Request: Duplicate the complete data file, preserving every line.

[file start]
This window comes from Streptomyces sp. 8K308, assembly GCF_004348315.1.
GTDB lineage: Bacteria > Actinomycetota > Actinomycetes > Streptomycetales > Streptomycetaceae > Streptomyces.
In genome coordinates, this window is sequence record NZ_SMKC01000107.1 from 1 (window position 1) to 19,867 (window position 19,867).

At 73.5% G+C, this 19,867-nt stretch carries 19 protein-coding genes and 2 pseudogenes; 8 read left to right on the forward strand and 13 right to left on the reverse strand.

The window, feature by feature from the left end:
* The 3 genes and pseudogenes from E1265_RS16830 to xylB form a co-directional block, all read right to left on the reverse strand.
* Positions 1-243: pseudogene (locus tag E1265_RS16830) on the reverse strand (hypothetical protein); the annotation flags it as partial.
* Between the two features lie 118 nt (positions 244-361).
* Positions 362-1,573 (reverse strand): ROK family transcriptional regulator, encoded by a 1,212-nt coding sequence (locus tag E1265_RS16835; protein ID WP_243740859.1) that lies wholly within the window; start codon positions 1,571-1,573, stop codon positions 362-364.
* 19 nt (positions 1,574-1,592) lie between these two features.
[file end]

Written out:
This window comes from Streptomyces sp. 8K308, assembly GCF_004348315.1.
GTDB lineage: Bacteria > Actinomycetota > Actinomycetes > Streptomycetales > Streptomycetaceae > Streptomyces.
In genome coordinates, this window is sequence record NZ_SMKC01000107.1 from 1 (window position 1) to 19,867 (window position 19,867).

At 73.5% G+C, this 19,867-nt stretch carries 19 protein-coding genes and 2 pseudogenes; 8 read left to right on the forward strand and 13 right to left on the reverse strand.

The window, feature by feature from the left end:
* The 3 genes and pseudogenes from E1265_RS16830 to xylB form a co-directional block, all read right to left on the reverse strand.
* Positions 1-243: pseudogene (locus tag E1265_RS16830) on the reverse strand (hypothetical protein); the annotation flags it as partial.
* Between the two features lie 118 nt (positions 244-361).
* Positions 362-1,573 (reverse strand): ROK family transcriptional regulator, encoded by a 1,212-nt coding sequence (locus tag E1265_RS16835; protein ID WP_243740859.1) that lies wholly within the window; start codon positions 1,571-1,573, stop codon positions 362-364.
* 19 nt (positions 1,574-1,592) lie between these two features.